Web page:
Five years in to the euro crises since 2009, on the 25th of January, general elections were held in Greece for the Greek parliament. The election results clearly show that Greek voters have rejected tax rises and government spending cuts, imposed by Eurozone and have elected the left-wing Syriza party. The Syriza party has won 149 out of the 300 seats, falling two seats short of 151 needed to form government without coalition partners.
It is important to note here that the Syriza party is against austerity and has promised to roll back austerity measures and renegotiate Greece’s debts. Alexis Tsipras, the Syriza leader openly opposes the European Union and International Monetary Fund’s bailout conditions, imposed on Greece during the economic crises. Referring to the country’s biggest lenders; European Union, International Monetary Fund and the European Central Bank, after the election result, Tsipras said “Greece has turned a page. Greece is leaving behind the destructive austerity, fear and authoritarianism. It is leaving behind five years of humiliation and pain.” This will put Greece in confrontation with the global lenders, especially European lenders.
In response to the victory of Syriza party in the Greek elections, the Euro fell down to its 11-year low against the dollar before recovering mildly, but still down to 0.3% from last week. For Euro, this is the second blow since last week. Earlier on Friday, we saw the dollar rally again, after the European Central Bank had announced that it would flood markets with over a trillion euros, through its huge bond-buying stimulus programme to prevent the eurozone from falling in to deflation.
European stocks also felt the pressure and their values have fallen. The impact of the Greek elections was not just confined to Europe alone; in fact the concerns of results of Greek elections leading to instability in Europe had a global impact. For instance, Japan’s Nikkei .N225 and U.S. stock futures fell by 0.6 percent. Even the U.S. crude oil almost fell to a 6 year low and on Monday.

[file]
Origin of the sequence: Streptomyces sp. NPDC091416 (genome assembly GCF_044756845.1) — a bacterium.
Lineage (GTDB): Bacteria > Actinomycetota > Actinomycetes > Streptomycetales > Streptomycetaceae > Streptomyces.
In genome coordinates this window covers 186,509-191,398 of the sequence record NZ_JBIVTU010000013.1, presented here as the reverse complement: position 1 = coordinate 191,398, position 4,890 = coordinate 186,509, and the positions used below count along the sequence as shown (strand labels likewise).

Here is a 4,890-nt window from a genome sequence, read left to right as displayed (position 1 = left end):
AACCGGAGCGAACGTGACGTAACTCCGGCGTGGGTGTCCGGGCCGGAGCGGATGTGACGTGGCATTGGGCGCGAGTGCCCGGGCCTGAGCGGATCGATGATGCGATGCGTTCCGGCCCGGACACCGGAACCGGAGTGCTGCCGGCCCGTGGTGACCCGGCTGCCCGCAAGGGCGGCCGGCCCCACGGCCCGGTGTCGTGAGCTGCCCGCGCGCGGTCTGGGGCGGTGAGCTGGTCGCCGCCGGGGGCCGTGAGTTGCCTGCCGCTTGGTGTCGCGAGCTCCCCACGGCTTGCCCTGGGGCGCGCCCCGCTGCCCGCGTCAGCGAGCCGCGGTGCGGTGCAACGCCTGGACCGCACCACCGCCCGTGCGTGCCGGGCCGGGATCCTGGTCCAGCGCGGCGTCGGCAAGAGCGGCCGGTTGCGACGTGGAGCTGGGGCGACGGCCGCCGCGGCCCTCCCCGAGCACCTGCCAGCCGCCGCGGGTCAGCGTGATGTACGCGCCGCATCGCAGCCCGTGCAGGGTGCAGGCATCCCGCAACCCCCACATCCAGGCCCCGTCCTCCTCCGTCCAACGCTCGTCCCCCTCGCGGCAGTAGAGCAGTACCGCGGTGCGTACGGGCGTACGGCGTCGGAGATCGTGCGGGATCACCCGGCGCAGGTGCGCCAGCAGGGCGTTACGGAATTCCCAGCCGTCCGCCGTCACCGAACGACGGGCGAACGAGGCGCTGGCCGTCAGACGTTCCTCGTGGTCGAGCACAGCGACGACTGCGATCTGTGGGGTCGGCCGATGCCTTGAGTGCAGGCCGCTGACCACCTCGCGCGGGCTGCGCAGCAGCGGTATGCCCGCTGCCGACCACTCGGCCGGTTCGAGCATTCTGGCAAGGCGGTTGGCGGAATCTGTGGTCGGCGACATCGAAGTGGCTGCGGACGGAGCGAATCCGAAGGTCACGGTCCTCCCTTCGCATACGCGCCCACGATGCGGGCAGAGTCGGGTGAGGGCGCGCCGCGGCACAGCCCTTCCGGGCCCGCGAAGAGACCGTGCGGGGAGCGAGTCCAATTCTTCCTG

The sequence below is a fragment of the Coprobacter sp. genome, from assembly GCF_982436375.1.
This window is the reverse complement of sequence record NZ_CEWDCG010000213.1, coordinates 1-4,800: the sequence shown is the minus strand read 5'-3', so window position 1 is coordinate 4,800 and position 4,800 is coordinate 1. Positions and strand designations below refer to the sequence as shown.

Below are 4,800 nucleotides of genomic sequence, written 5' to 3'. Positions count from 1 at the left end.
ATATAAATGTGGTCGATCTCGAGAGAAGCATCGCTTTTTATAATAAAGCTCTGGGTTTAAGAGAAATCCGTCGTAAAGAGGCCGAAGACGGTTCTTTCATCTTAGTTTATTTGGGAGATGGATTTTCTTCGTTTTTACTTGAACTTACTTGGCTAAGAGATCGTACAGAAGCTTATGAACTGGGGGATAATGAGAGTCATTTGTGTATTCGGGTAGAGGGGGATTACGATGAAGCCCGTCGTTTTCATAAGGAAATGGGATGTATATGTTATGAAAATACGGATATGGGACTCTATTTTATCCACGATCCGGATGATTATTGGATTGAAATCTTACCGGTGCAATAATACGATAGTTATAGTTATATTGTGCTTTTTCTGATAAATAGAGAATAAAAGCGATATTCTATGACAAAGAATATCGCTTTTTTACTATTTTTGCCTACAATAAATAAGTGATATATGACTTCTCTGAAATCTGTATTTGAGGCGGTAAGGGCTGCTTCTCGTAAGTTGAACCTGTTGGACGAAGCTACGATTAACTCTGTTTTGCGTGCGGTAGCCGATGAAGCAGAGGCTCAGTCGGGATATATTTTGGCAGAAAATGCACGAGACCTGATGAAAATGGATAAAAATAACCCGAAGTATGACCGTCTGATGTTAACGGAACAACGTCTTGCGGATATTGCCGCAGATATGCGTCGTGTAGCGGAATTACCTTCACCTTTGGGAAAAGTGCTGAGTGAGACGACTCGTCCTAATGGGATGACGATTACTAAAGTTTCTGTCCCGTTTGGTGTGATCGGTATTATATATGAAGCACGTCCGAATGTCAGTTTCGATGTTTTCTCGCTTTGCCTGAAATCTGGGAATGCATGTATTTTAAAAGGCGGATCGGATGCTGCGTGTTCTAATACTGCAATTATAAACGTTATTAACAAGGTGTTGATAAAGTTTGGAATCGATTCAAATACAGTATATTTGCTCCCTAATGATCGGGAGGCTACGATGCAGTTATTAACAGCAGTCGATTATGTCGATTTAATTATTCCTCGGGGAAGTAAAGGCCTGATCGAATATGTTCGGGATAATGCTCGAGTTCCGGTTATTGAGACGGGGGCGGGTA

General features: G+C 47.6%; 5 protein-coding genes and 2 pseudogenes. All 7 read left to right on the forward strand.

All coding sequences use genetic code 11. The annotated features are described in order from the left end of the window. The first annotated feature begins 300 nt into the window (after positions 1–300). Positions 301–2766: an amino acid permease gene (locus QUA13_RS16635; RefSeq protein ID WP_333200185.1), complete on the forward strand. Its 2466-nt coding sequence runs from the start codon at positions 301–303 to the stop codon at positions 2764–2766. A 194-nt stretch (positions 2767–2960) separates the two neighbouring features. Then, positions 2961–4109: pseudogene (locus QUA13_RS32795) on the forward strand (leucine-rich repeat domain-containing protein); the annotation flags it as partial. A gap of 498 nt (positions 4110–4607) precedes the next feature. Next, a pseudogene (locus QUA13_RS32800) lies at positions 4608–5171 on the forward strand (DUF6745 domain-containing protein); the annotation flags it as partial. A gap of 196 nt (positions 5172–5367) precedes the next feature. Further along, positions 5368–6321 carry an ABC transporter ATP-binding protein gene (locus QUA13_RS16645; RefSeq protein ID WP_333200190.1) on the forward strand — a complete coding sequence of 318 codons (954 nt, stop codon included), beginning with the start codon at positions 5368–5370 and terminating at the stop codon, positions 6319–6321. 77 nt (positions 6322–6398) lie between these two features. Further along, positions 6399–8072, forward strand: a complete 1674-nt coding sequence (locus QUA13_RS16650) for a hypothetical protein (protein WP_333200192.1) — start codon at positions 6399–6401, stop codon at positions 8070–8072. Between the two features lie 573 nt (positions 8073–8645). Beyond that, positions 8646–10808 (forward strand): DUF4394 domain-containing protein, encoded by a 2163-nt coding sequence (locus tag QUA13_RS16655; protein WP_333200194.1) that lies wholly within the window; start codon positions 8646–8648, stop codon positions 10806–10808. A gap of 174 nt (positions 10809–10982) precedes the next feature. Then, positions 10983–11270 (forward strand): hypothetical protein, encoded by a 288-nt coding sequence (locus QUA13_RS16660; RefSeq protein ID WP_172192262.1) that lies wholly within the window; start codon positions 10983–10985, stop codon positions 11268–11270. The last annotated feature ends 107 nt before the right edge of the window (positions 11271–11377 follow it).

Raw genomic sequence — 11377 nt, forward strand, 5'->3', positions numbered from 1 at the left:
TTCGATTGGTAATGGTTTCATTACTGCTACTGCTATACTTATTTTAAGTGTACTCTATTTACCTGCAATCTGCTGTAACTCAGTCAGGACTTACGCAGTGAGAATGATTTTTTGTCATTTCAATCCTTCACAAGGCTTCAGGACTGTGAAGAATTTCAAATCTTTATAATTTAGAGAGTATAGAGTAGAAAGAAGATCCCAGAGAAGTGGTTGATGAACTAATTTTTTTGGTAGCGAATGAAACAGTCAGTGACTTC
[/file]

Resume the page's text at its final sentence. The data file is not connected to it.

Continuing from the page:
There is now also a fear that renegotiation between Greece and other eurozone governments could increase the risk of Greece leaving the Euro currency union. Therefore, if Greece leaves the euro, markets won’t respond well. Hence, we can expect further uncertainty in the euro, until the stance of Syriza on the debt is clear. According to Jonathan Loynes, chief European economist at Capital Economics; “There is a danger of a prolonged stand-off with the Troika as Syriza attempts to negotiate some form of official debt restructuring while not reneging on its promises to voters to cut taxes, raise government spending and increase the minimum wage.” However, according to the general consensus in the market, broader investor sentiments are unlikely to be hurt much beyond an initial shock, amid any renewed tensions over Greece. Furthermore, according to analysts; now European policymakers have frameworks to deal with indebted countries and exposure of European Banks to Greece is also limited now.
Since the current bailout of Greece is expected to end in February. Therefore, the German central bank said that Greece is in need of more loans, but only under eurozone terms. €7bn is available to Greece, if it extends its deal. However, Syriza has rejected bailout under current conditions being imposed. In fact, Tsipras wants rewriting of the terms of the 2012 bailout by easing of fiscal orthodoxy and relief on Greece’s national debt.
The victory of an anti-austerity party in Greece is a celebration for Gerry Adams’s Sinn Féin in Ireland, Podemos upstarts in Spain and the Five Star anti-establishment mavericks of Beppe Grillo in Italy. It might also set a path for other European countries like Spain, expected to have elections this year to reject the policies imposed by European Union on them.